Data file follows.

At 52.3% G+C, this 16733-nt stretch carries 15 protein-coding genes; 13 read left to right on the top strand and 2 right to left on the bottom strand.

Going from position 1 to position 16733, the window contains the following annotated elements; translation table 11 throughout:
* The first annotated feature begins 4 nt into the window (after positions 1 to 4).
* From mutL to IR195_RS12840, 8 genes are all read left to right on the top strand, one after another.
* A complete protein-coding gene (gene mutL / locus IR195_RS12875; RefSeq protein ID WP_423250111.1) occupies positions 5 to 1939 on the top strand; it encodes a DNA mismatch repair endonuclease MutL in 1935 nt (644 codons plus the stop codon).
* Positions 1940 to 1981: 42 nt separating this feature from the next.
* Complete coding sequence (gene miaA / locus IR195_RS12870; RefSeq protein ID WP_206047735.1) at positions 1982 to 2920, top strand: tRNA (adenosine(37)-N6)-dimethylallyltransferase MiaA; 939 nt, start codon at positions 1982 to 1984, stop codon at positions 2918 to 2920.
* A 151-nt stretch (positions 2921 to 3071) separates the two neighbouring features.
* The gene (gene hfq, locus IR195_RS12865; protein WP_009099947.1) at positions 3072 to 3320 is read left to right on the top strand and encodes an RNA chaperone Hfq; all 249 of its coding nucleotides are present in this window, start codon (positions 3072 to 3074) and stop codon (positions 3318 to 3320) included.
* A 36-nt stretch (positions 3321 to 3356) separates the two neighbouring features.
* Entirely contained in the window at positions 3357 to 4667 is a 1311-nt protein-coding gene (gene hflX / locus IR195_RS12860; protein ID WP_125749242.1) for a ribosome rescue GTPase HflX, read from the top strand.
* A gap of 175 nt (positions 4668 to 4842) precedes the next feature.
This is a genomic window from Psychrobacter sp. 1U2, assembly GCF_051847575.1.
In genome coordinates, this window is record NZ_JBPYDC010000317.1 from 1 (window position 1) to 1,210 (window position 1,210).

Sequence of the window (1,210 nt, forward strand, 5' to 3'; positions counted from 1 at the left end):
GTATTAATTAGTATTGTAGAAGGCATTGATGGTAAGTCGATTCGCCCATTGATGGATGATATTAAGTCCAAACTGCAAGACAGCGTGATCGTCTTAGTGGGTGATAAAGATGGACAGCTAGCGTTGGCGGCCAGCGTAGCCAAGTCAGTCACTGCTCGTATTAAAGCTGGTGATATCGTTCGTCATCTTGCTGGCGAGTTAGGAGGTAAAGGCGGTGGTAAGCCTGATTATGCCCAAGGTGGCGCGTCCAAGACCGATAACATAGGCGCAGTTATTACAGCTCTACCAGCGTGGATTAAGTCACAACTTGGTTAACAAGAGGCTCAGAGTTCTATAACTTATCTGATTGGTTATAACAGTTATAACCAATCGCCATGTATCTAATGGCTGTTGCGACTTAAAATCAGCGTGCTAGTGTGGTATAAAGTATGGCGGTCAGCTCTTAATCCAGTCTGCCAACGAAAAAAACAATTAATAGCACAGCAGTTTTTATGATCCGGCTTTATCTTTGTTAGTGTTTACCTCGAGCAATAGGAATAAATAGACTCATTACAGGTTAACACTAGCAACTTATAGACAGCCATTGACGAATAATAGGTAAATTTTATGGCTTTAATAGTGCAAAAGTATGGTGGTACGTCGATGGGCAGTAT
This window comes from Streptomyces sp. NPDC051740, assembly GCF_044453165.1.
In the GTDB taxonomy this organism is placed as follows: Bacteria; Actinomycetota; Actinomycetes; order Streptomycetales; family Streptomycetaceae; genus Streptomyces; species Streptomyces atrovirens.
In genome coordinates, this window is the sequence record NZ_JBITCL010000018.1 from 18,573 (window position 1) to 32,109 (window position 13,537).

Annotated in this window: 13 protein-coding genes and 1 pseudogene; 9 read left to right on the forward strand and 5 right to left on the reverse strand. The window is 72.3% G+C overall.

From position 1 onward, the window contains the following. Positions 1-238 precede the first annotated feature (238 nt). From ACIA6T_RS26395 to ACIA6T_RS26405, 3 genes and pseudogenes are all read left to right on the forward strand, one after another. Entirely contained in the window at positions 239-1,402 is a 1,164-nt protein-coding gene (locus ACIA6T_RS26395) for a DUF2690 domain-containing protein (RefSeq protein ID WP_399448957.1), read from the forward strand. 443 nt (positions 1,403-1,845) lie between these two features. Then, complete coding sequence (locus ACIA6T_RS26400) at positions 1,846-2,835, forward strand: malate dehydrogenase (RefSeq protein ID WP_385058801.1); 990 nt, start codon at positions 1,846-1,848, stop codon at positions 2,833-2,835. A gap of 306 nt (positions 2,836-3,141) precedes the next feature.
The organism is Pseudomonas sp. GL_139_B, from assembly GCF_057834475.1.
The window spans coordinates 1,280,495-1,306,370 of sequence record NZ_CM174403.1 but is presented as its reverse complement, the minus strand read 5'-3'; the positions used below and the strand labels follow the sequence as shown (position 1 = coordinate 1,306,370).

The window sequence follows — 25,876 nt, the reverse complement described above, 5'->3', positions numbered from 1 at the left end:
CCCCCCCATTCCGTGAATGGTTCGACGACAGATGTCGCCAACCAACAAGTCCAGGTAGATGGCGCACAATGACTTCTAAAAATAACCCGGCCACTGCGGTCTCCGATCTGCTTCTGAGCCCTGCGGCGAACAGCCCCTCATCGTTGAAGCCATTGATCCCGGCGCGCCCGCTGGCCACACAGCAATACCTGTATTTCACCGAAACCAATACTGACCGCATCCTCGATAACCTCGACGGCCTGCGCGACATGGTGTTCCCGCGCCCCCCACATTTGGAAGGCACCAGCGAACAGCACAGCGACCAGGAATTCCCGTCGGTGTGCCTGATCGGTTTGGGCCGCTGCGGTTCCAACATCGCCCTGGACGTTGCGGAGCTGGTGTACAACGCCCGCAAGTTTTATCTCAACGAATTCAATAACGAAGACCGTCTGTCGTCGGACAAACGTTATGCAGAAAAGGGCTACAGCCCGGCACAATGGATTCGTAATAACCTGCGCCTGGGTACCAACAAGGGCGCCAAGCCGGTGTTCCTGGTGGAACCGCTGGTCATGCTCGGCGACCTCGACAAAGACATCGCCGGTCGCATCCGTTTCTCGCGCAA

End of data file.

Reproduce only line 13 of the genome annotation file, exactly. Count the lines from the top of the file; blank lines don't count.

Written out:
This is a genomic window from Psychrobacter sp. 1U2, assembly GCF_051847575.1.